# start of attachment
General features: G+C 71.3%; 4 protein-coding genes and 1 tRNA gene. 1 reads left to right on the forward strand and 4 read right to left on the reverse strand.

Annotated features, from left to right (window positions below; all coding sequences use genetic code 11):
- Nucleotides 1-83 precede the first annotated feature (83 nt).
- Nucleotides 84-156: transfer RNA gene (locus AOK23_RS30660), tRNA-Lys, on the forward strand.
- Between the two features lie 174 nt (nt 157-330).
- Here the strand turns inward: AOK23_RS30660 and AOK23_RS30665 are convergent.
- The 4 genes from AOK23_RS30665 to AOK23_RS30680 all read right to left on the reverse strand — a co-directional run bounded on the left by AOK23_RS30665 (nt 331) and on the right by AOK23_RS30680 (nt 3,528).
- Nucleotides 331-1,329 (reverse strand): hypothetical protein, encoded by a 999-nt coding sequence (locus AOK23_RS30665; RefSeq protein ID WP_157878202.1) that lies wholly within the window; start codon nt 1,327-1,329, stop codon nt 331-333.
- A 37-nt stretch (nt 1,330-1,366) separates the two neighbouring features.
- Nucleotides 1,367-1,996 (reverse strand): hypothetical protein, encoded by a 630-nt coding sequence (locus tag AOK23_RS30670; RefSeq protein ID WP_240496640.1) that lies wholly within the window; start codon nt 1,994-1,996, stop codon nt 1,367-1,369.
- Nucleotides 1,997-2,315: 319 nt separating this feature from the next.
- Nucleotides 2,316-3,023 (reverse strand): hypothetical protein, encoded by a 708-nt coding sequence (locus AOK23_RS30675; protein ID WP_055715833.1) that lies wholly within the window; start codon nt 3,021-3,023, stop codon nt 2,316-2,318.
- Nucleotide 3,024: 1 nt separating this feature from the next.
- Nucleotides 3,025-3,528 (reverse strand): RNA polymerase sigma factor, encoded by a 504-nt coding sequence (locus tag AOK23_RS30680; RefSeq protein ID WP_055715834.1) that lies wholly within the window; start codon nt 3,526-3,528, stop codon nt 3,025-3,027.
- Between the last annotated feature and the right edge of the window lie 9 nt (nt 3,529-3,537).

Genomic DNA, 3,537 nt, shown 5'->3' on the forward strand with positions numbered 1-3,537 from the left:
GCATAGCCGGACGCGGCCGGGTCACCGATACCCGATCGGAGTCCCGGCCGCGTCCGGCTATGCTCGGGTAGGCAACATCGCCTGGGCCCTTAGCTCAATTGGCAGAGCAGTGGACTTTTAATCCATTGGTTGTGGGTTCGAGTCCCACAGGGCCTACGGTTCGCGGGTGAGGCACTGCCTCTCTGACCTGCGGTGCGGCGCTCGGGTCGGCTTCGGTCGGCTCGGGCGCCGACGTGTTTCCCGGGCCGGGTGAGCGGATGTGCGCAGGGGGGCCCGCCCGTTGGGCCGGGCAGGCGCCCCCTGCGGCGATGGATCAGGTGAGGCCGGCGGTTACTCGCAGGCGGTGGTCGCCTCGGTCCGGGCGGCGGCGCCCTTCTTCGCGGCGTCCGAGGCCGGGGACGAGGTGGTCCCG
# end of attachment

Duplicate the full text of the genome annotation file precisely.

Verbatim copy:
General features: G+C 71.3%; 4 protein-coding genes and 1 tRNA gene. 1 reads left to right on the forward strand and 4 read right to left on the reverse strand.

Annotated features, from left to right (window positions below; all coding sequences use genetic code 11):
- Nucleotides 1-83 precede the first annotated feature (83 nt).
- Nucleotides 84-156: transfer RNA gene (locus AOK23_RS30660), tRNA-Lys, on the forward strand.
- Between the two features lie 174 nt (nt 157-330).
- Here the strand turns inward: AOK23_RS30660 and AOK23_RS30665 are convergent.
- The 4 genes from AOK23_RS30665 to AOK23_RS30680 all read right to left on the reverse strand — a co-directional run bounded on the left by AOK23_RS30665 (nt 331) and on the right by AOK23_RS30680 (nt 3,528).
- Nucleotides 331-1,329 (reverse strand): hypothetical protein, encoded by a 999-nt coding sequence (locus AOK23_RS30665; RefSeq protein ID WP_157878202.1) that lies wholly within the window; start codon nt 1,327-1,329, stop codon nt 331-333.
- A 37-nt stretch (nt 1,330-1,366) separates the two neighbouring features.
- Nucleotides 1,367-1,996 (reverse strand): hypothetical protein, encoded by a 630-nt coding sequence (locus tag AOK23_RS30670; RefSeq protein ID WP_240496640.1) that lies wholly within the window; start codon nt 1,994-1,996, stop codon nt 1,367-1,369.
- Nucleotides 1,997-2,315: 319 nt separating this feature from the next.
- Nucleotides 2,316-3,023 (reverse strand): hypothetical protein, encoded by a 708-nt coding sequence (locus AOK23_RS30675; protein ID WP_055715833.1) that lies wholly within the window; start codon nt 3,021-3,023, stop codon nt 2,316-2,318.
- Nucleotide 3,024: 1 nt separating this feature from the next.
- Nucleotides 3,025-3,528 (reverse strand): RNA polymerase sigma factor, encoded by a 504-nt coding sequence (locus tag AOK23_RS30680; RefSeq protein ID WP_055715834.1) that lies wholly within the window; start codon nt 3,526-3,528, stop codon nt 3,025-3,027.
- Between the last annotated feature and the right edge of the window lie 9 nt (nt 3,529-3,537).

Genomic DNA, 3,537 nt, shown 5'->3' on the forward strand with positions numbered 1-3,537 from the left:
GCATAGCCGGACGCGGCCGGGTCACCGATACCCGATCGGAGTCCCGGCCGCGTCCGGCTATGCTCGGGTAGGCAACATCGCCTGGGCCCTTAGCTCAATTGGCAGAGCAGTGGACTTTTAATCCATTGGTTGTGGGTTCGAGTCCCACAGGGCCTACGGTTCGCGGGTGAGGCACTGCCTCTCTGACCTGCGGTGCGGCGCTCGGGTCGGCTTCGGTCGGCTCGGGCGCCGACGTGTTTCCCGGGCCGGGTGAGCGGATGTGCGCAGGGGGGCCCGCCCGTTGGGCCGGGCAGGCGCCCCCTGCGGCGATGGATCAGGTGAGGCCGGCGGTTACTCGCAGGCGGTGGTCGCCTCGGTCCGGGCGGCGGCGCCCTTCTTCGCGGCGTCCGAGGCCGGGGACGAGGTGGTCCCG